We saw women begging men to whip them and crying when the men refused or did not whip them hard enough to draw blood. The whipping was brutal and not easy to watch.

As I said, we certainly won’t forget South Omo.

After South Omo we started the long journey to Addis Ababa, stopping at Arba Minch on the way to see a couple of lakes. It was amazing to see how the country changed from visiting the tribes in Omo to our arrival in the city of Addis. We went from desert tribes to Italian food and wine in two days. Even the weather is different. It was hot and dry in Omo, but is raining daily here in Addis. The only constant was the greeting we got from the Ethiopian children.

Throughout Africa children have called out various things to us. They have chanted: “How are you? I am fine. How are you? I am fine.” They have yelled: “Mzungu! Mzungu!” They have demanded: “Give me money/pen/book.” They have asked: “What is my name?” (How the hell should I know, I thought, until I realized they meant: “What is your name?”) The Ethiopian children were truly unique, although perhaps not creative, and we were followed by the chant: “You! You!” . . . everywhere we went. This was sometimes interspersed with the odd “faranji” which is ‘foreigner’ in Amharic.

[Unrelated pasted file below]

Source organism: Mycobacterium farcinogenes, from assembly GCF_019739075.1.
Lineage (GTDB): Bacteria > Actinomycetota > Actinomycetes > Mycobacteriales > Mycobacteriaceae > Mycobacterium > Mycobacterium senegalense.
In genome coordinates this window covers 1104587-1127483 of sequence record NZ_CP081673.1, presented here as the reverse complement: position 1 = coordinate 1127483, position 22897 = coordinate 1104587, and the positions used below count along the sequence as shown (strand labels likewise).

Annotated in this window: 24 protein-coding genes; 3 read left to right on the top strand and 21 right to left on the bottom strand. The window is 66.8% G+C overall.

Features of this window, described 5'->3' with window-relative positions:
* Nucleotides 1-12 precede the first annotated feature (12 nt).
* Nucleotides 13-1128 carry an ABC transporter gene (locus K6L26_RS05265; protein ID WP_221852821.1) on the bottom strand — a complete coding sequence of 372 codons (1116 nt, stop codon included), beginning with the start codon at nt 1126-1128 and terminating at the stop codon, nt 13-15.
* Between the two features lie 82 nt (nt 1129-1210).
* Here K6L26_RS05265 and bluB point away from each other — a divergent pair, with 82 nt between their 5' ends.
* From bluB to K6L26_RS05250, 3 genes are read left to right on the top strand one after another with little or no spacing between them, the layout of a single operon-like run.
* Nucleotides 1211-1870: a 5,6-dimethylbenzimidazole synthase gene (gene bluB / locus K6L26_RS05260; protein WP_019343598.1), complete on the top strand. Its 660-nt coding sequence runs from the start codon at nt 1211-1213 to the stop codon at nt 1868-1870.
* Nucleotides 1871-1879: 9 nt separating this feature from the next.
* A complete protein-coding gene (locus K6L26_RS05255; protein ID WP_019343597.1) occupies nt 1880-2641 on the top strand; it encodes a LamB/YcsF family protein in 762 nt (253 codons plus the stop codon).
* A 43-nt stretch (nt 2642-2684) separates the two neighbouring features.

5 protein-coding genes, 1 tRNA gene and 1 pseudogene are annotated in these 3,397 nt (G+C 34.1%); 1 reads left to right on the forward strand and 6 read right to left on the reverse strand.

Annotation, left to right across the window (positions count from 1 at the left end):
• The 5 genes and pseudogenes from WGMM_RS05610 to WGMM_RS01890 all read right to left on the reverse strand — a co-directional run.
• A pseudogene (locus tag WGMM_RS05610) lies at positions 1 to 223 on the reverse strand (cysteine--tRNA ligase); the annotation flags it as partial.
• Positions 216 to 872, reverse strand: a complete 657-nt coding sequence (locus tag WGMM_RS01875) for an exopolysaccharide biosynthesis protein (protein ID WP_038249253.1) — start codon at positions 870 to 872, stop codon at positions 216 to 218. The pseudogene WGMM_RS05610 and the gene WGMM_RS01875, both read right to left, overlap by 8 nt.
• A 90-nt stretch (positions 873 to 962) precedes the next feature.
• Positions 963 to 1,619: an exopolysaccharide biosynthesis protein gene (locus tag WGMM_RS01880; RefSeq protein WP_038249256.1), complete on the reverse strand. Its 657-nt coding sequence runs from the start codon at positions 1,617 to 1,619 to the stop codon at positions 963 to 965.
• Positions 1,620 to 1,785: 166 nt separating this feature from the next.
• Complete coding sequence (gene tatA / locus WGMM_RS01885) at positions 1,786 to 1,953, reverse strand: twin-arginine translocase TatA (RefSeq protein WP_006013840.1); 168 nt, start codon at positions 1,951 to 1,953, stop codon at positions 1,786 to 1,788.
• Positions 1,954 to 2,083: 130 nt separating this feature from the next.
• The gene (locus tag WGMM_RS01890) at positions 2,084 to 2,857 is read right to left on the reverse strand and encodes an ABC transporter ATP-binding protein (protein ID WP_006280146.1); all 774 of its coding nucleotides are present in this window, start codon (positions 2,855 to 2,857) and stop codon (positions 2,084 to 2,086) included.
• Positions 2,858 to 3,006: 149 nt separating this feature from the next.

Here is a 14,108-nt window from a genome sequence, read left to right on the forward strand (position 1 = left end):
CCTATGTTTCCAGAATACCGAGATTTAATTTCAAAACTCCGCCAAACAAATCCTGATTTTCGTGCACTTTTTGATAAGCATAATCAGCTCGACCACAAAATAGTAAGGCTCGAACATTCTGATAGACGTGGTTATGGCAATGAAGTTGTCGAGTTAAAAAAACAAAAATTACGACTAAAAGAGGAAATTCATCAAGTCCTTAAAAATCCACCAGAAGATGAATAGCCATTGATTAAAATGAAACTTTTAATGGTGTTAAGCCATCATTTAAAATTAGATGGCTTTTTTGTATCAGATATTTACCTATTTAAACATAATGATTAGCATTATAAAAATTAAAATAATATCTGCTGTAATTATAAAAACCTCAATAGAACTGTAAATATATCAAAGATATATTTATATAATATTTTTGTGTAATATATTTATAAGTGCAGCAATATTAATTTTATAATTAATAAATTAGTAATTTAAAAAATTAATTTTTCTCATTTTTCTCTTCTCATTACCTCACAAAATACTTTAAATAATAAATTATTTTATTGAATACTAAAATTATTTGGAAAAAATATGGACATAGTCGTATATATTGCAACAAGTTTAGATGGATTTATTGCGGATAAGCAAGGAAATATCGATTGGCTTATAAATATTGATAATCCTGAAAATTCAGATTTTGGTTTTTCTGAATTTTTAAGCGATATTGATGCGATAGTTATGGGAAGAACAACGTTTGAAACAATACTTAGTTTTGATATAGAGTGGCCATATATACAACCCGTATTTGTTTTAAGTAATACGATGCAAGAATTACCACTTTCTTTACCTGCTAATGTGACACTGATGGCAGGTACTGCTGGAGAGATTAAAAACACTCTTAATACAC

Despite the abrupt greeting from the kids, and some of the adults, we have found the Ethiopians to be some of the nicest most helpful people we have encountered on this trip. So, it is perhaps ironic, as well as really really annoying, that Ethiopia (specifically the market in Addis Ababa) is where Phil’s backpack was slashed and we were robbed of the tanzanite and diamond ring we bought in Tanzania.

We have spent some time at the police station reporting the theft to police. These visits have been very interesting. The police have been very helpful to us but not particularly kind to those they apprehend. One tip for travellers: If you don’t want a beating, don’t get arrested in Ethiopia.

That about gets you up to date. Sorry for the delay in posting but internet services in Ethiopia aren’t quite what they were in the rest of Africa. Phone services leave a bit to be desired as well and we haven’t been able to get an Ethiopian cell number. We are using Phil’s UK number again: +44 7733 268 304. Text is probably best.

We’re heading north tomorrow to Lalibela, Ethiopia’s ‘must see’ destination. I’m not sure when the next installment will be – it depends whether we can find a computer that allows us to post entries on the website. Phil is currently trying to post more photos without much success so it might not be for a while . . .